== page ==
Tutorial :How do I know the script file name in a Bash script?


How can I determine the name of the Bash script file inside the script itself?

Like if my script is in file runme.sh, then how would I make it to display "You are running runme.sh" message without hardcoding that?


me=`basename "$0"`  

For reading through a symlink, which is usually not what you want (you usually don't want to confuse the user this way), try:

me="$(basename "$(test -L "$0" && readlink "$0" || echo "$0")")"  

IMO, that'll produce confusing output. "I ran foo.sh, but it's saying I'm running bar.sh!? Must be a bug!" Besides, one of the purposes of having differently-named symlinks is to provide different functionality based on the name it's called as (think gzip and gunzip on some platforms).


  # ------------- SCRIPT ------------- #    #!/bin/bash    echo  echo "# arguments called with ---->  ${@}     "  echo "# \$1 ---------------------->  $1       "  echo "# \$2 ---------------------->  $2       "  echo "# path to me --------------->  ${0}     "  echo "# parent path -------------->  ${0%/*}  "  echo "# my name ------------------>  ${0##*/} "  echo  exit    # ------------- CALLED ------------- #    # Notice on the next line, the first argument is called within double,   # and single quotes, since it contains two words    $  /misc/shell_scripts/check_root/show_parms.sh "'hello there'" "'william'"    # ------------- RESULTS ------------- #    # arguments called with --->  'hello there' 'william'  # $1 ---------------------->  'hello there'  # $2 ---------------------->  'william'  # path to me -------------->  /misc/shell_scripts/check_root/show_parms.sh  # parent path ------------->  /misc/shell_scripts/check_root  # my name ----------------->  show_parms.sh    # ------------- END ------------- #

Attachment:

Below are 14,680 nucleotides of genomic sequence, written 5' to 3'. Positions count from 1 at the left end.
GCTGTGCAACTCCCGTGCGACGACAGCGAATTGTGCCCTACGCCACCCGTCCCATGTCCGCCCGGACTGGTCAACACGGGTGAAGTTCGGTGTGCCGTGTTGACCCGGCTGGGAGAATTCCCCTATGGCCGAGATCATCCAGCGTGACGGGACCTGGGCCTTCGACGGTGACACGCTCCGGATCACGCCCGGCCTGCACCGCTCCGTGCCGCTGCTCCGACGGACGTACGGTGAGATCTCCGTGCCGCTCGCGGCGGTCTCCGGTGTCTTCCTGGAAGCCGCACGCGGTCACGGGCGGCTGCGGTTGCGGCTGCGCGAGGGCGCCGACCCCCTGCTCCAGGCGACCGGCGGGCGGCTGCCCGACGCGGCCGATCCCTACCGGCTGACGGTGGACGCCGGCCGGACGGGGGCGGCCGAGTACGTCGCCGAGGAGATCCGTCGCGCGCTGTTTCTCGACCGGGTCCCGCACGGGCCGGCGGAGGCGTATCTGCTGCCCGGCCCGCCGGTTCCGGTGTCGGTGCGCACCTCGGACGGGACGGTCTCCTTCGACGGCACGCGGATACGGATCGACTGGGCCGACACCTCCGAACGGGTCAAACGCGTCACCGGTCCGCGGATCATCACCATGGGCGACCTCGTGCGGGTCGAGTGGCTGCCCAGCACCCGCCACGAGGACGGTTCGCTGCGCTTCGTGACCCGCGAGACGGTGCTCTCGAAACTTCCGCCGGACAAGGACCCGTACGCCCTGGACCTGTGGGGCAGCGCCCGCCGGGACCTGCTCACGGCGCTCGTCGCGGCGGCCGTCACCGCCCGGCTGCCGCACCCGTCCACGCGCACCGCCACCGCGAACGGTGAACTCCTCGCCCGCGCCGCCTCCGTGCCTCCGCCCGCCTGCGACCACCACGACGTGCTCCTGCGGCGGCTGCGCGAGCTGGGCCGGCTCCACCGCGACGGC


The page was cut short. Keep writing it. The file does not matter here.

With bash >= 3 the following works:

$ ./s  0 is: ./s  BASH_SOURCE is: ./s  $ . ./s  0 is: bash  BASH_SOURCE is: ./s    $ cat s  #!/bin/bash    printf '$0 is: %s\n$BASH_SOURCE is: %s\n' "$0" "$BASH_SOURCE"  


If the script name has spaces in it, a more robust way is to use "$0" or "$(basename "$0")" - or on MacOS: "$(basename \"$0\")". This prevents the name from getting mangled or interpreted in any way. In general, it is good practice to always double-quote variable names in the shell.


$BASH_SOURCE gives the correct answer when sourcing the script.

This however includes the path so to get the scripts filename only, use:

$(basename $BASH_SOURCE)   


If you want it without the path then you would use ${0##*/}


To answer Chris Conway, on Linux (at least) you would do this:

echo $(basename $(readlink -nf $0))  

readlink prints out the value of a symbolic link. If it isn't a symbolic link, it prints the file name. -n tells it to not print a newline. -f tells it to follow the link completely (if a symbolic link was a link to another link, it would resolve that one as well).


These answers are correct for the cases they state but there is a still a problem if you run the script from another script using the 'source' keyword (so that it runs in the same shell). In this case, you get the $0 of the calling script. And in this case, I don't think it is possible to get the name of the script itself.

This is an edge case and should not be taken TOO seriously. If you run the script from another script directly (without 'source'), using $0 will work.


I've found this line to always work, regardless of whether the file is being sourced or run as a script.

echo "${BASH_SOURCE[${#BASH_SOURCE[@]} - 1]}"  

If you want to follow symlinks use readlink on the path you get above, recursively or non-recursively.

The reason the one-liner works is explained by the use of the BASH_SOURCE environment variable and its associate FUNCNAME.


An array variable whose members are the source filenames where the corresponding shell function names in the FUNCNAME array variable are defined. The shell function ${FUNCNAME[$i]} is defined in the file ${BASH_SOURCE[$i]} and called from ${BASH_SOURCE[$i+1]}.


An array variable containing the names of all shell functions currently in the execution call stack. The element with index 0 is the name of any currently-executing shell function. The bottom-most element (the one with the highest index) is "main". This variable exists only when a shell function is executing. Assignments to FUNCNAME have no effect and return an error status. If FUNCNAME is unset, it loses its special properties, even if it is subsequently reset.